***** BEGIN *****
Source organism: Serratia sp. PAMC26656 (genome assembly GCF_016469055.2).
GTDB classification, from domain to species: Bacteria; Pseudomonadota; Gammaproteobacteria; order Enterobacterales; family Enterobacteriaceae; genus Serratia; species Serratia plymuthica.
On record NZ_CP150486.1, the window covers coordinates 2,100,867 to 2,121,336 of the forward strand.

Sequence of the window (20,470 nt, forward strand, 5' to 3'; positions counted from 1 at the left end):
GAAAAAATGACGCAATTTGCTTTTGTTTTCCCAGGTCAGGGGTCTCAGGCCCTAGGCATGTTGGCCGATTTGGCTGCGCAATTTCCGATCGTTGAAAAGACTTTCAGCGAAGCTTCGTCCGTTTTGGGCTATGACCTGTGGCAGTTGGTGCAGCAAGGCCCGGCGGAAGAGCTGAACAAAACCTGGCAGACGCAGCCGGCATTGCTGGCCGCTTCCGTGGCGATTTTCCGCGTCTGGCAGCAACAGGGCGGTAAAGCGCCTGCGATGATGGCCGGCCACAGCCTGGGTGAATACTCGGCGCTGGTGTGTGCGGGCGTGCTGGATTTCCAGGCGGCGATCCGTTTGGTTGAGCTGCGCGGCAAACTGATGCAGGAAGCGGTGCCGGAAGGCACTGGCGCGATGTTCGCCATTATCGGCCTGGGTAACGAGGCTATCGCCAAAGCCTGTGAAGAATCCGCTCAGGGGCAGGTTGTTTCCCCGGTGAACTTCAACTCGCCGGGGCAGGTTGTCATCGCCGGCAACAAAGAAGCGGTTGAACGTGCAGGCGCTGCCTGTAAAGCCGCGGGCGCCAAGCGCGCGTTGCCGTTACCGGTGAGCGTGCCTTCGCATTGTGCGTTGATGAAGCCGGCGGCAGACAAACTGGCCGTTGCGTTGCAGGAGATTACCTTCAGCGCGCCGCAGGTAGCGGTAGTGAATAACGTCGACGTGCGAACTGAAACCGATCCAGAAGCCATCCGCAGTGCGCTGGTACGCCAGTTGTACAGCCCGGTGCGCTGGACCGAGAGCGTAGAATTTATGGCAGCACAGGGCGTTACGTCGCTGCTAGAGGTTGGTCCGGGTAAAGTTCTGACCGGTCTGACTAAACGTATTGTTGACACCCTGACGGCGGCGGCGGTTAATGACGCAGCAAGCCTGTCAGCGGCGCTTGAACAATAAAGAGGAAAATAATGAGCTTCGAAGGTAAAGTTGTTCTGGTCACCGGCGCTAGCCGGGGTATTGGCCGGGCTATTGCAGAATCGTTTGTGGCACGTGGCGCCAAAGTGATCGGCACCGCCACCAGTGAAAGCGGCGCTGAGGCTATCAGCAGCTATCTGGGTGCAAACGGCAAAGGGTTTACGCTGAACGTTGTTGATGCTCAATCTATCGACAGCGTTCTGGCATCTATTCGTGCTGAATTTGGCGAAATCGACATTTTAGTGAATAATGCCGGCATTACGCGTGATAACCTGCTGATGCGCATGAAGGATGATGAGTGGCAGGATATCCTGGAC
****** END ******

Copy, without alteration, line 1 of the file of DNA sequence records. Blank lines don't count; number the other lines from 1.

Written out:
Source organism: Serratia sp. PAMC26656 (genome assembly GCF_016469055.2).